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Pre-Kindergarten Curriculum: Promoting School Readiness

Our curriculum is composed of lesson plans and rich themes with ultimate educational goals in mind. The 10 Domains of our curriculum

I. Social and Emotional Development
II.Language and Communication
III. Emergent Literacy Reading
IV. Emergent Literacy Writing
V. Mathematics
VI. Science
VII. Social Studies
VIII. Fine Arts
IX. Physical Development
X. Technology

Scaffolding Experiences and Activities Appropriate to the Children’s Developmental Levels

A great example of this would be a 3 year-old child learning to classify objects by colors or size, whereas a 4 year-old child may be classifying objects by letter sounds such as “C is for cat, candy, crayons.”

Lesson Plans and Rich Weekly Themes

Teachers create weekly themes that are rich in content and overlap on other learning topics. This integrated curriculum provides a deeper understanding in cognitive and social areas of development.

Example: A weekly theme of “Items that are shaped like a circle” may lead to a child counting circular beads, using a magnifying glass to spy on shapes outdoors that are circular, and then reading a picture book of items shaped like a circle.

Higher Quality Teacher-Child Relations

We appreciate each child’s aptitude for learning, temperament, and special interests. Our low teacher-child ratios consist of 2 teachers in each classroom. This allows the children to benefit from individualized one-on-one instruction, smaller group or larger group opportunities.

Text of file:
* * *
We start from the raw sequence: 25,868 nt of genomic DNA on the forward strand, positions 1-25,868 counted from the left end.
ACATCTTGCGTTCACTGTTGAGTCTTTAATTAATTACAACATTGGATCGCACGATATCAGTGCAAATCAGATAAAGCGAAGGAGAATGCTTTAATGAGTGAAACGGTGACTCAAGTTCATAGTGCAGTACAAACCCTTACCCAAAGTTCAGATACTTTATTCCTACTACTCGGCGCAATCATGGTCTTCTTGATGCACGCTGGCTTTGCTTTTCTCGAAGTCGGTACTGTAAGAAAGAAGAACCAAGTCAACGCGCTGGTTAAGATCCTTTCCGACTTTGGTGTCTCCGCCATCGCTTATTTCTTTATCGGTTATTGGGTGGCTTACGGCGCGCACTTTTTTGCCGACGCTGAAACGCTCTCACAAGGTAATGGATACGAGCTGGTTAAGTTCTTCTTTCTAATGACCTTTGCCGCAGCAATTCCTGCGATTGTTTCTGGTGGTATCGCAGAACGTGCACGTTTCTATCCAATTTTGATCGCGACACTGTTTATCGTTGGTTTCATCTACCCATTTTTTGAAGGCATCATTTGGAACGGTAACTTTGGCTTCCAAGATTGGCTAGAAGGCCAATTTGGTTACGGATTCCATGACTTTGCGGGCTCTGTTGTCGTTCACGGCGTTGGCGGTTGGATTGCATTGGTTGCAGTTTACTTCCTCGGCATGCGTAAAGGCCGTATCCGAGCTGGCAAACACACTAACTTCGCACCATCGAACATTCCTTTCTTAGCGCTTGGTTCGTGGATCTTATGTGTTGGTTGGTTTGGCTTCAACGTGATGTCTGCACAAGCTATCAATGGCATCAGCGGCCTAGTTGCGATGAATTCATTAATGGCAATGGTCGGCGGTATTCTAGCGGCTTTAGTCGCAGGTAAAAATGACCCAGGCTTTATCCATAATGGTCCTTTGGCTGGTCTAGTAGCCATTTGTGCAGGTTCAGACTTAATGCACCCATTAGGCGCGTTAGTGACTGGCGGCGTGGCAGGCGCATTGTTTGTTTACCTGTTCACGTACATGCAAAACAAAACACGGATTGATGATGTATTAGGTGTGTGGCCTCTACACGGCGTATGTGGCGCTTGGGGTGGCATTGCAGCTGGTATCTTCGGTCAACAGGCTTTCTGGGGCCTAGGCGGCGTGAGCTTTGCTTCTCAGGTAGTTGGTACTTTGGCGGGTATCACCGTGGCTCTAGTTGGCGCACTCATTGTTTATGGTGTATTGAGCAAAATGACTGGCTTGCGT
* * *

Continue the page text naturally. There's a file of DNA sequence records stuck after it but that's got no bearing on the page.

Example: a 2 year-old child that may need speech support would be given daily individualized one-on-one “speech therapy” play time with our educators.

Evidence Based Gradual Release Model

We provide multiple opportunities to practice new skills with a rich curriculum that integrates materials and concepts throughout the day. We view the children as strong, active learners and use positive intervention methods.

Example: Our teacher may show a child how to use the balance scale by carefully putting the weights on one scale pan then balancing blocks on the other scale pan. Next, the child having witnessed this modeled behavior may help. Eventually, the child will complete the task independently and initiate further exploration of weights and objects.

A Warm, Supportive, Nurturing Environment

Flamingo educators listen and respond with warmth and sensitivity to children’s feelings and ideas. We use positive language and encourage children to develop creative problem-solving skills to independently make choices and decisions.

Example: our teacher may say to a child “It is alright to feel angry about something, but it is not alright to hit your friends because it hurts them.”